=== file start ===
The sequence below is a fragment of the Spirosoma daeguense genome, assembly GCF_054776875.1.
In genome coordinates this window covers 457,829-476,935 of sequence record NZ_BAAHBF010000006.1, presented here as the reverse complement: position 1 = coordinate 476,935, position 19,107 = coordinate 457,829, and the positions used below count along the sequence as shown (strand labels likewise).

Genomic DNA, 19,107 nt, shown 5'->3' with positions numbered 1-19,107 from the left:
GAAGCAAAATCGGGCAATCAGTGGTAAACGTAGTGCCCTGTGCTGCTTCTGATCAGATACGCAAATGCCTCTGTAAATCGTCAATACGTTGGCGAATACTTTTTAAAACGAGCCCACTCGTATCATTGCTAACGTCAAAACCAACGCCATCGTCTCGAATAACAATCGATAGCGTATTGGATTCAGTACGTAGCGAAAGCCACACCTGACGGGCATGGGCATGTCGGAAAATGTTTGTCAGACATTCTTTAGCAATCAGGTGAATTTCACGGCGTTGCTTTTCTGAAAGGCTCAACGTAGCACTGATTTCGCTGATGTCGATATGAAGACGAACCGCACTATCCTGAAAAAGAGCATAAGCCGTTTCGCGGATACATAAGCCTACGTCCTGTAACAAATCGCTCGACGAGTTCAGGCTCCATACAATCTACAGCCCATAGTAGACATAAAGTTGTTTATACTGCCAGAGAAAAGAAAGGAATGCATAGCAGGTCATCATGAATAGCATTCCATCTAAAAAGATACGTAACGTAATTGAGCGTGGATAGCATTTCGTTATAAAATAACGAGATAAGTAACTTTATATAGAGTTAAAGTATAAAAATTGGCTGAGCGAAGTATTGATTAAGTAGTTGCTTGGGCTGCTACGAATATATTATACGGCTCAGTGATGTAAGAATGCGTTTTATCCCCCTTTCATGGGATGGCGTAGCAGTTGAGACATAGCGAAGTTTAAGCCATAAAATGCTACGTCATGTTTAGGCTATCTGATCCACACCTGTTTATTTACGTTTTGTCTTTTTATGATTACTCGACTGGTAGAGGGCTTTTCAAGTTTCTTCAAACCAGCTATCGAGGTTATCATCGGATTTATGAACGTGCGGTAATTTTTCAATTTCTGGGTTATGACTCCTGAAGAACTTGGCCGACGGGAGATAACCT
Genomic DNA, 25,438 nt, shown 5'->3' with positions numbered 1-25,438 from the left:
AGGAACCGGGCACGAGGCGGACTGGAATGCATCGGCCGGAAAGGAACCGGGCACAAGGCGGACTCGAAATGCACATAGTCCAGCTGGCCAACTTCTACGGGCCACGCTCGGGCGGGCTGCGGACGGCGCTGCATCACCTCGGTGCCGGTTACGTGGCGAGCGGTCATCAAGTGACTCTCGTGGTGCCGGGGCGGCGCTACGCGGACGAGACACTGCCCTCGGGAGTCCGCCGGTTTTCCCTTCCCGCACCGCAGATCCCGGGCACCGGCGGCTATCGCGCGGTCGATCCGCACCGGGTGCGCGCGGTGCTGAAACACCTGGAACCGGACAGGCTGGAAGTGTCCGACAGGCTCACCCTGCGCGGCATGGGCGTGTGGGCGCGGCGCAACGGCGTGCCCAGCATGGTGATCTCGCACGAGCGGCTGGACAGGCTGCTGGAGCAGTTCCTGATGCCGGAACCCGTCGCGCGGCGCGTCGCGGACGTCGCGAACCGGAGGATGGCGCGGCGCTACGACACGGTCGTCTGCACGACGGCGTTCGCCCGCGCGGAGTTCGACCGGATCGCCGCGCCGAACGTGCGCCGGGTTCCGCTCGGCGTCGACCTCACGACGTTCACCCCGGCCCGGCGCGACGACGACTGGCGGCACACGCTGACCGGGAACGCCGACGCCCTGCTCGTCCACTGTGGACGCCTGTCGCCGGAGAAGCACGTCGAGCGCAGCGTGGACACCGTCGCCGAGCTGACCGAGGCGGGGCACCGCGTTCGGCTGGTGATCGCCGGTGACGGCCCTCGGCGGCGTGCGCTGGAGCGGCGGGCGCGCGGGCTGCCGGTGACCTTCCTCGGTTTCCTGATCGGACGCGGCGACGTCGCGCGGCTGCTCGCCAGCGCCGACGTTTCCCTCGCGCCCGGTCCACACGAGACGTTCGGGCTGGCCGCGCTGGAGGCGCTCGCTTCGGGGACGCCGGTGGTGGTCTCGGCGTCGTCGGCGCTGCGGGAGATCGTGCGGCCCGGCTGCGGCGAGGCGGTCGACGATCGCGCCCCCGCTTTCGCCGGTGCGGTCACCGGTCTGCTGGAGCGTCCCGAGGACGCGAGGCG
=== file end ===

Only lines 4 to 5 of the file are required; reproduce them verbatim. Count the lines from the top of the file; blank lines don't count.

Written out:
GAAGCAAAATCGGGCAATCAGTGGTAAACGTAGTGCCCTGTGCTGCTTCTGATCAGATACGCAAATGCCTCTGTAAATCGTCAATACGTTGGCGAATACTTTTTAAAACGAGCCCACTCGTATCATTGCTAACGTCAAAACCAACGCCATCGTCTCGAATAACAATCGATAGCGTATTGGATTCAGTACGTAGCGAAAGCCACACCTGACGGGCATGGGCATGTCGGAAAATGTTTGTCAGACATTCTTTAGCAATCAGGTGAATTTCACGGCGTTGCTTTTCTGAAAGGCTCAACGTAGCACTGATTTCGCTGATGTCGATATGAAGACGAACCGCACTATCCTGAAAAAGAGCATAAGCCGTTTCGCGGATACATAAGCCTACGTCCTGTAACAAATCGCTCGACGAGTTCAGGCTCCATACAATCTACAGCCCATAGTAGACATAAAGTTGTTTATACTGCCAGAGAAAAGAAAGGAATGCATAGCAGGTCATCATGAATAGCATTCCATCTAAAAAGATACGTAACGTAATTGAGCGTGGATAGCATTTCGTTATAAAATAACGAGATAAGTAACTTTATATAGAGTTAAAGTATAAAAATTGGCTGAGCGAAGTATTGATTAAGTAGTTGCTTGGGCTGCTACGAATATATTATACGGCTCAGTGATGTAAGAATGCGTTTTATCCCCCTTTCATGGGATGGCGTAGCAGTTGAGACATAGCGAAGTTTAAGCCATAAAATGCTACGTCATGTTTAGGCTATCTGATCCACACCTGTTTATTTACGTTTTGTCTTTTTATGATTACTCGACTGGTAGAGGGCTTTTCAAGTTTCTTCAAACCAGCTATCGAGGTTATCATCGGATTTATGAACGTGCGGTAATTTTTCAATTTCTGGGTTATGACTCCTGAAGAACTTGGCCGACGGGAGATAACCT
Genomic DNA, 25,438 nt, shown 5'->3' with positions numbered 1-25,438 from the left: